My daughter loves to sit in her armchair and read a book. Her cats like this program, being sister Himalayans with a penchant, indeed a genius for catnapping. So for her, the Wire Nut Kitty tableau.
The hard part of this program was making the cats. They (a) have tails (b) are small and (c) they have lots of bends. So it proved essential to anneal the wire first so I could bend it. With time and bending, copper rehardens from the annealed state, but we will only bend once, hopefully.
On the soldering brick at top, a completed cat, minus the head (which is of course a nut). The tail is made out of stranded wire. This is a bear to solder. It will come unstranded and apart -- like Garbo, it vants to be alone. It also heats up more slowly than the solid stuff. By the time I got to the second kitty, I had evolved a technique: leave the insulation partway on. Clamp that in a toolmaker's clamp. This curbs the Garbo effect, and holds the tail still while you solder it.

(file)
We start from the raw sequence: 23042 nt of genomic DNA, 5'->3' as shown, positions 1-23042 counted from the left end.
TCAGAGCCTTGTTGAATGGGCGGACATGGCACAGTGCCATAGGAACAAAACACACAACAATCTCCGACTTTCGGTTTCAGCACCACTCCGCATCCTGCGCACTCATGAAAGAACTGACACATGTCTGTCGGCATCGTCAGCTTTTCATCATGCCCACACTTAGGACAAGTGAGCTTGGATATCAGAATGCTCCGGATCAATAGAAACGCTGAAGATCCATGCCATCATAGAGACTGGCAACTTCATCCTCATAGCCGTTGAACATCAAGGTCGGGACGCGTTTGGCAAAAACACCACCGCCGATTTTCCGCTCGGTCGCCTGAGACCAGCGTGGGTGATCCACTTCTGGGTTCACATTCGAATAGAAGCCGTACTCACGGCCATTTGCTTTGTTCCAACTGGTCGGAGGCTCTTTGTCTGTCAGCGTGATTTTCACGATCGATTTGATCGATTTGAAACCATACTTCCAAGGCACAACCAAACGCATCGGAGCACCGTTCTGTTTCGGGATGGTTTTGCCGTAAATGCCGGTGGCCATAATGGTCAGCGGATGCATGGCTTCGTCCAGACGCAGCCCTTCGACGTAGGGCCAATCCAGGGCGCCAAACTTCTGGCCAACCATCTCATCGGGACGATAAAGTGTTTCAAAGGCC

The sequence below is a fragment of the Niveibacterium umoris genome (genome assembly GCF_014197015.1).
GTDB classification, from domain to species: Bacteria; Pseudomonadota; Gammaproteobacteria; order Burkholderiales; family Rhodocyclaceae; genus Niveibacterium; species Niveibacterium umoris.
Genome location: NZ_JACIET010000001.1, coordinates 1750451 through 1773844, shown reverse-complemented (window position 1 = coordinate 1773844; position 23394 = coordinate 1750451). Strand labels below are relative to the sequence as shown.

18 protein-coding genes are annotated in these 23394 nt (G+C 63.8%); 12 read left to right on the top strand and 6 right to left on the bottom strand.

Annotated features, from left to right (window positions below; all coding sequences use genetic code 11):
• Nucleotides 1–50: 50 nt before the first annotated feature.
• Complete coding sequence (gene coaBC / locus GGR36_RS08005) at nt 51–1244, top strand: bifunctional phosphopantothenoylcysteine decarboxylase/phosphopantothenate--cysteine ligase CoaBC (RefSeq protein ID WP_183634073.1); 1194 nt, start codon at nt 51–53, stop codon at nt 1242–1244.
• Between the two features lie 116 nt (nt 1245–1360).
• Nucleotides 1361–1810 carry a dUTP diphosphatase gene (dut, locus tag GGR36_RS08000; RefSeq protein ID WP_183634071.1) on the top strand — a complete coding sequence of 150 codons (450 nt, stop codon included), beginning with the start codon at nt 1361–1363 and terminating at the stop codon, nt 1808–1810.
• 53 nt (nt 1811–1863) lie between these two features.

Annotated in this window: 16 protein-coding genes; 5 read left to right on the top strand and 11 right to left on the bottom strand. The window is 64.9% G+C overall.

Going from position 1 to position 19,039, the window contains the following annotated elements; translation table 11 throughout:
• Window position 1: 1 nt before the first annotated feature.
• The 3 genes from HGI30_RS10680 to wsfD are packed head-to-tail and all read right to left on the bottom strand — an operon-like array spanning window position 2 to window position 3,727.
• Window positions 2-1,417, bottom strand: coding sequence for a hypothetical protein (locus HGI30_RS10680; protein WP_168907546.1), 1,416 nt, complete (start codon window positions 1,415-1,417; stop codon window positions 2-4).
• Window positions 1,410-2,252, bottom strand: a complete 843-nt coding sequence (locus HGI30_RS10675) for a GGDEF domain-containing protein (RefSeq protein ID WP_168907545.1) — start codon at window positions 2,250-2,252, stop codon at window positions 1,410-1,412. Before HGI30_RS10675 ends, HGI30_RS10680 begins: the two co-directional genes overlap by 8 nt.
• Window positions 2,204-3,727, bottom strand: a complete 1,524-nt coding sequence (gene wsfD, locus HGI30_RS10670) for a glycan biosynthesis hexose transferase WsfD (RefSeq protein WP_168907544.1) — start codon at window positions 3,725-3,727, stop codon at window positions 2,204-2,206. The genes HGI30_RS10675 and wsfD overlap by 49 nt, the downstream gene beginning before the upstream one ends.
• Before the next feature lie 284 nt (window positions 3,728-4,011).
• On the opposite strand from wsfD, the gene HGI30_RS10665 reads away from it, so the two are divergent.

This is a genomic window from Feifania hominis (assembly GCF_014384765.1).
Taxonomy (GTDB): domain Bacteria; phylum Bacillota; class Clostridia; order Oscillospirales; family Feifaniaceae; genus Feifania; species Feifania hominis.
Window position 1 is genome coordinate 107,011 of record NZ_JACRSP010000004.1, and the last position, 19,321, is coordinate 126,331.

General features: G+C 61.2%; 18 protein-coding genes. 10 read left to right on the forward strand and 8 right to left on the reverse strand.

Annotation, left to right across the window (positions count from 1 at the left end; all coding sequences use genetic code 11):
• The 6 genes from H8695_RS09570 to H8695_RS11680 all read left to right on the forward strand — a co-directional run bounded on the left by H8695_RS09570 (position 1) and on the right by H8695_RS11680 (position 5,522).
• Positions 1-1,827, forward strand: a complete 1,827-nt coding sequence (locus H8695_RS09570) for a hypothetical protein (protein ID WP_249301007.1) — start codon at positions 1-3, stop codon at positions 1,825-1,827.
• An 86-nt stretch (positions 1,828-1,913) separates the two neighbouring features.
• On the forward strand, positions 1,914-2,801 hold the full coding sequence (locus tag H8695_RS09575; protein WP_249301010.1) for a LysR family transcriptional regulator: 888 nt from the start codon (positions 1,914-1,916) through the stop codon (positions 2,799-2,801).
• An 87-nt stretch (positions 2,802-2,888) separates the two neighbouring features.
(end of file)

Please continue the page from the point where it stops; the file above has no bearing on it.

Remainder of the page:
In comparison, the rest of this composition is a breeze.
The footstool is , of course, a 12 ga. shotgun shell base and the book is sheet copper; the base is wood. The only other hard part is drilling the little nuts (cat's heads) to take the wire. I might do a post on that sometime.
Meanwhile we have hit a cold spell. Morning tempoeratures around -33C, warming up to a balmy -28C or so. More on that later.
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